This is a show that isn't open to the public, only to registered independent bookstore owners/employees and the publishers and authors who are displaying their books. I met so many lovely bookstore folk from all over the Northwest - please do remember your nearby independent brick-and-mortar stores and go buy books from them! They work hard to build a collection their customers will love.
I'll keep the update to just that for today. But please do tell me what you're going to be for Halloween, if you celebrate it and if you feel like sharing. It's one of my favorite holidays, as you might guess from the rather large number of paranormal happenings in the books I write. Have a wonderful weekend!

Monday, September 23, 2019

The shame we carry forward from youth, and the empathy of writing


“I’m a novelist, not a memoirist.” It’s what I keep saying, in defense, when people ponder dubiously, sometimes viciously, in online book reviews, whether I (as a 40-something-year-old mostly-straight woman) have the right to write a novel about a 25-year-old bisexual male. Or someone from another country. Or someone with a disability I don’t have. Or any other difference you might name. I still stick to the defense that writing about people different than ourselves is the exact point and the exact job description of being a novelist, and that the empathy gained in the experience is wonderful for all of humanity. Same goes for reading novels. But, today, because it’s been on my mind, I’ll be a memoirist for a bit.

They say, “You don’t have the right to talk about what it’s like to be disparaged for who you are, your identity, your sexuality, because you don’t know.” But how do they know if I don’t know? Granted: right, Molly, how would they know your background when you haven’t told them? I haven’t told them because I didn’t want to talk about it, put it all on display. I didn’t want to be a memoirist; I wanted to be a novelist. Maybe I thought that was safer. Well, it clearly isn’t, in terms of being judged (nay, crucified at times), so I might as well put it out there.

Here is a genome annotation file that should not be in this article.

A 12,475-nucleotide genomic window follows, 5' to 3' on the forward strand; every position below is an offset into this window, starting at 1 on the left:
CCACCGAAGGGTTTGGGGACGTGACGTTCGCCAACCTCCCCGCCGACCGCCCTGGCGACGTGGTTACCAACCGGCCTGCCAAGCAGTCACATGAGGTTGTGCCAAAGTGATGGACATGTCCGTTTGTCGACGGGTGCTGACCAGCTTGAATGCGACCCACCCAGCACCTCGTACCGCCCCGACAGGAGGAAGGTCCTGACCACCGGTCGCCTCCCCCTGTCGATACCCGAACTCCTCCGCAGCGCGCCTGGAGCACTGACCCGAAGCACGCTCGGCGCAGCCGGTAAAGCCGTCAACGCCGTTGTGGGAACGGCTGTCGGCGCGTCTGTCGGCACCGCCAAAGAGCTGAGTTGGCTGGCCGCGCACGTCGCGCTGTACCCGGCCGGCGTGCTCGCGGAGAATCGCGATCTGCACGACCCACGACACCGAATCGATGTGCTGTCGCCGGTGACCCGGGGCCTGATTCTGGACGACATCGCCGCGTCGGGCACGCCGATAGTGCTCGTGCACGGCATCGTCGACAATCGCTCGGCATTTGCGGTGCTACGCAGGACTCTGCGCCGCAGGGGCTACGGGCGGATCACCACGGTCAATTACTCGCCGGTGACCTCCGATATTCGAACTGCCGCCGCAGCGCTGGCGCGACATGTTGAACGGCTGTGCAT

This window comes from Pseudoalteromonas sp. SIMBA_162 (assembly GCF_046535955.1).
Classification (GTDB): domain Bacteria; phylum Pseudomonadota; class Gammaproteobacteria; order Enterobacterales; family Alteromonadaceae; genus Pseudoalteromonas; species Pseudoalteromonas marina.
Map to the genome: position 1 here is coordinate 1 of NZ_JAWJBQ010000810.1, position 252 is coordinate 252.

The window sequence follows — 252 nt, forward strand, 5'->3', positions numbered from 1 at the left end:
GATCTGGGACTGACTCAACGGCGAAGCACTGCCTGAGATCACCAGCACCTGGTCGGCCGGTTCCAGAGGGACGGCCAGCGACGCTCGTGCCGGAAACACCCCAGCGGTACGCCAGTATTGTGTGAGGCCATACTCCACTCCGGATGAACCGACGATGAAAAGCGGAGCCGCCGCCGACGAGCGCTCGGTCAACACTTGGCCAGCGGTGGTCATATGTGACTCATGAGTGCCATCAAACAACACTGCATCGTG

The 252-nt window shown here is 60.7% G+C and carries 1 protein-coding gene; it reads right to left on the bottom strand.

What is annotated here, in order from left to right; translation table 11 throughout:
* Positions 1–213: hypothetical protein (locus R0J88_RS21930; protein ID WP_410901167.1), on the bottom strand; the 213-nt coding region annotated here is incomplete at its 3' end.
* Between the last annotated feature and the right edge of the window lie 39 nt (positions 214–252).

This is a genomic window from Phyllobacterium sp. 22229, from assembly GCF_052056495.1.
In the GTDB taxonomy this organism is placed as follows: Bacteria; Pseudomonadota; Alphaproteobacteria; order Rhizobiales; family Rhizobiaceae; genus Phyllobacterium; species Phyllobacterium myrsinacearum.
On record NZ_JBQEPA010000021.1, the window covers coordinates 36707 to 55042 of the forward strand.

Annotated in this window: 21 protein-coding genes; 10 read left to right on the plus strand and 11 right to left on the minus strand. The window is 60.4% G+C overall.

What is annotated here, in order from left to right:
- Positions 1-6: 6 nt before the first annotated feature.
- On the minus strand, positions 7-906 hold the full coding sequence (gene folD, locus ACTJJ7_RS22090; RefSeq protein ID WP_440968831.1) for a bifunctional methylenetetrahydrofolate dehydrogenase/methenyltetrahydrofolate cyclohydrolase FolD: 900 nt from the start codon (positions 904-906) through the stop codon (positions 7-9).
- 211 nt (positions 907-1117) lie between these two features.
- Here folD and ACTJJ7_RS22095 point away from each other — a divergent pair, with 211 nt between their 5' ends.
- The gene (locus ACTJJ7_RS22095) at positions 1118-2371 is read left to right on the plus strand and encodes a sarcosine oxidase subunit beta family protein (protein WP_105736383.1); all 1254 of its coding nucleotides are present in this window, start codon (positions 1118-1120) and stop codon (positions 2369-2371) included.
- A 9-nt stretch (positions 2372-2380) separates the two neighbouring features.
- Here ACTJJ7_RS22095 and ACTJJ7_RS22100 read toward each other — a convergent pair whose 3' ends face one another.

In first grade—I barely remember this; I’m going by what my mom tells me—I had a teacher who was so strict she terrified me. My folks talked to the principal. They collectively decided that, since I could do the work just fine, they’d move me up into second grade. (Was there no room in other first-grade classes? I have no idea why this was the best idea. Personally I think it was a terrible decision.) Nonetheless, I got transferred to a second-grade class, to the surprise of me and the second-graders, and adjusted reasonably well and got on with life. OR DID I?

I have an August birthday, which, as you fellow summer-birthday people know, means I was already among the youngest in my grade. Getting moved up a grade meant I was now at least a year and sometimes almost two years younger than everyone else in my class. I was also physically small; always have been. I’m still only 5’2”, and I didn’t cross the five-foot mark till around ninth grade. My smallness and youth weren’t too huge a deal in elementary school, to my memory, but then came middle school.

Oh, middle school. I don’t have to tell you what it’s like. But I can tell you that it’s worse if you’re tiny, intimidated by all the suddenly-huge 7th and 8th graders around you, intimidated also by the daunting new level of academic work you’re expected to do, and it’s all made worse when you don’t have any close friends at the school. (My closest friends from elementary school went to a different middle school.) Boys who loomed over me and must have weighed twice what I did called me “Smally Molly” (so clever!), and stole my lunch tickets when I was naïve enough to leave them semi-visible in my open binder’s zippered pencil pouch, then they insisted to the teacher with wide-eyed innocence that they hadn’t done it. Popular girls stared at me and my dorky clothes as if I were a slug they’d just stepped on (I have NEVER gotten the hang of dressing fashionably), and whispered to each other and giggled. The one friend I hung out with gave in to peer pressure from a more popular girl and dumped me. I befriended a couple of fellow nerds eventually, and we three hung out at lunch, glumly relating the horrible things people had called each of us that day. Nice boys I developed obsessive crushes on eventually got tired of my leaving them cutesy shy notes and making moony eyes at them, and passed me notes that said “LEAVE ME ALONE! STOP LOOKING AT ME!!”